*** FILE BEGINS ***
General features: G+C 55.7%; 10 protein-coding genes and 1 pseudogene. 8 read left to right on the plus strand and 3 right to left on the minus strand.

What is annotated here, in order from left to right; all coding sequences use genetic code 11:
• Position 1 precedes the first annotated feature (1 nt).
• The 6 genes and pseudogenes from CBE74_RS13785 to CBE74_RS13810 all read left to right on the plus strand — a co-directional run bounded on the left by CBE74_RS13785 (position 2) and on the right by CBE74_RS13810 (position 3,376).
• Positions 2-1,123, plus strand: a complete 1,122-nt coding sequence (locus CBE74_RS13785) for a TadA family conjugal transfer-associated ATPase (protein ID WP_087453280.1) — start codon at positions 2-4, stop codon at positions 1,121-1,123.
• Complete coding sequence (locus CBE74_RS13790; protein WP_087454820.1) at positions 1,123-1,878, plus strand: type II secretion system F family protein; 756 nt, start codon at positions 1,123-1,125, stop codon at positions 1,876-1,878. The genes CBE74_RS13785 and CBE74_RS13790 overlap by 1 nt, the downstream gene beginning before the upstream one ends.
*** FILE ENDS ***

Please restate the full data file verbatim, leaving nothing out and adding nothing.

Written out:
General features: G+C 55.7%; 10 protein-coding genes and 1 pseudogene. 8 read left to right on the plus strand and 3 right to left on the minus strand.

What is annotated here, in order from left to right; all coding sequences use genetic code 11:
• Position 1 precedes the first annotated feature (1 nt).
• The 6 genes and pseudogenes from CBE74_RS13785 to CBE74_RS13810 all read left to right on the plus strand — a co-directional run bounded on the left by CBE74_RS13785 (position 2) and on the right by CBE74_RS13810 (position 3,376).
• Positions 2-1,123, plus strand: a complete 1,122-nt coding sequence (locus CBE74_RS13785) for a TadA family conjugal transfer-associated ATPase (protein ID WP_087453280.1) — start codon at positions 2-4, stop codon at positions 1,121-1,123.
• Complete coding sequence (locus CBE74_RS13790; protein WP_087454820.1) at positions 1,123-1,878, plus strand: type II secretion system F family protein; 756 nt, start codon at positions 1,123-1,125, stop codon at positions 1,876-1,878. The genes CBE74_RS13785 and CBE74_RS13790 overlap by 1 nt, the downstream gene beginning before the upstream one ends.